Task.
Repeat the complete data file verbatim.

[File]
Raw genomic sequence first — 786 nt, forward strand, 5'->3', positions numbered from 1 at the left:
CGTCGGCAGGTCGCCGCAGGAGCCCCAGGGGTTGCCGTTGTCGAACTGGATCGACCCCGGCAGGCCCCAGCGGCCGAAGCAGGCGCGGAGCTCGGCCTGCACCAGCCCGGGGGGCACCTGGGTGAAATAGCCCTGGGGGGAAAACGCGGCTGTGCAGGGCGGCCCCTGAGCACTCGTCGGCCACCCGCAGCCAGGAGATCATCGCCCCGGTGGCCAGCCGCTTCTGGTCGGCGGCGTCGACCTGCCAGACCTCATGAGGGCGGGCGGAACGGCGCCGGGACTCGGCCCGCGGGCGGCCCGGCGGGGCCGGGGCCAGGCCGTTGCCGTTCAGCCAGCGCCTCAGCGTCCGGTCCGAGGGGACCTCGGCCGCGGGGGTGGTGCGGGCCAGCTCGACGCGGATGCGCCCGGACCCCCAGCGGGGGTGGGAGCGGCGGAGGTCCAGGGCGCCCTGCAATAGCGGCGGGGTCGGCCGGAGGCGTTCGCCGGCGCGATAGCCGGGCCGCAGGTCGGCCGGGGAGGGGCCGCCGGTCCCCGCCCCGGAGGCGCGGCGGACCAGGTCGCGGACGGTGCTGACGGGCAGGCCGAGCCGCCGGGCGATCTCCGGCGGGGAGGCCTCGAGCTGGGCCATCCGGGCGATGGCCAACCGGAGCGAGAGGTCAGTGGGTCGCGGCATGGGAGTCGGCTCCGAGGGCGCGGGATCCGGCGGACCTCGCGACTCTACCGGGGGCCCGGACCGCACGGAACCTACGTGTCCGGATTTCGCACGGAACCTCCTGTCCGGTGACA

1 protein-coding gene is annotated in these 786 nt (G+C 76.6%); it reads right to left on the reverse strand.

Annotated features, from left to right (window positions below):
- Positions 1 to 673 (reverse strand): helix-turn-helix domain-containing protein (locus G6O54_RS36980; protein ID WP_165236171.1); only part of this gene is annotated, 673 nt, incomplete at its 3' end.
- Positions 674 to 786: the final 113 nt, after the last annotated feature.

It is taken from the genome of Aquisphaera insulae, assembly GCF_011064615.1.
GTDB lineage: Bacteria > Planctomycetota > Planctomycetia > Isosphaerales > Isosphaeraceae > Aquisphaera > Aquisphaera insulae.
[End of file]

Raw genomic sequence first — 786 nt, forward strand, 5'->3', positions numbered from 1 at the left:
CGTCGGCAGGTCGCCGCAGGAGCCCCAGGGGTTGCCGTTGTCGAACTGGATCGACCCCGGCAGGCCCCAGCGGCCGAAGCAGGCGCGGAGCTCGGCCTGCACCAGCCCGGGGGGCACCTGGGTGAAATAGCCCTGGGGGGAAAACGCGGCTGTGCAGGGCGGCCCCTGAGCACTCGTCGGCCACCCGCAGCCAGGAGATCATCGCCCCGGTGGCCAGCCGCTTCTGGTCGGCGGCGTCGACCTGCCAGACCTCATGAGGGCGGGCGGAACGGCGCCGGGACTCGGCCCGCGGGCGGCCCGGCGGGGCCGGGGCCAGGCCGTTGCCGTTCAGCCAGCGCCTCAGCGTCCGGTCCGAGGGGACCTCGGCCGCGGGGGTGGTGCGGGCCAGCTCGACGCGGATGCGCCCGGACCCCCAGCGGGGGTGGGAGCGGCGGAGGTCCAGGGCGCCCTGCAATAGCGGCGGGGTCGGCCGGAGGCGTTCGCCGGCGCGATAGCCGGGCCGCAGGTCGGCCGGGGAGGGGCCGCCGGTCCCCGCCCCGGAGGCGCGGCGGACCAGGTCGCGGACGGTGCTGACGGGCAGGCCGAGCCGCCGGGCGATCTCCGGCGGGGAGGCCTCGAGCTGGGCCATCCGGGCGATGGCCAACCGGAGCGAGAGGTCAGTGGGTCGCGGCATGGGAGTCGGCTCCGAGGGCGCGGGATCCGGCGGACCTCGCGACTCTACCGGGGGCCCGGACCGCACGGAACCTACGTGTCCGGATTTCGCACGGAACCTCCTGTCCGGTGACA

1 protein-coding gene is annotated in these 786 nt (G+C 76.6%); it reads right to left on the reverse strand.

Annotated features, from left to right (window positions below):
- Positions 1 to 673 (reverse strand): helix-turn-helix domain-containing protein (locus G6O54_RS36980; protein ID WP_165236171.1); only part of this gene is annotated, 673 nt, incomplete at its 3' end.
- Positions 674 to 786: the final 113 nt, after the last annotated feature.

It is taken from the genome of Aquisphaera insulae, assembly GCF_011064615.1.
GTDB lineage: Bacteria > Planctomycetota > Planctomycetia > Isosphaerales > Isosphaeraceae > Aquisphaera > Aquisphaera insulae.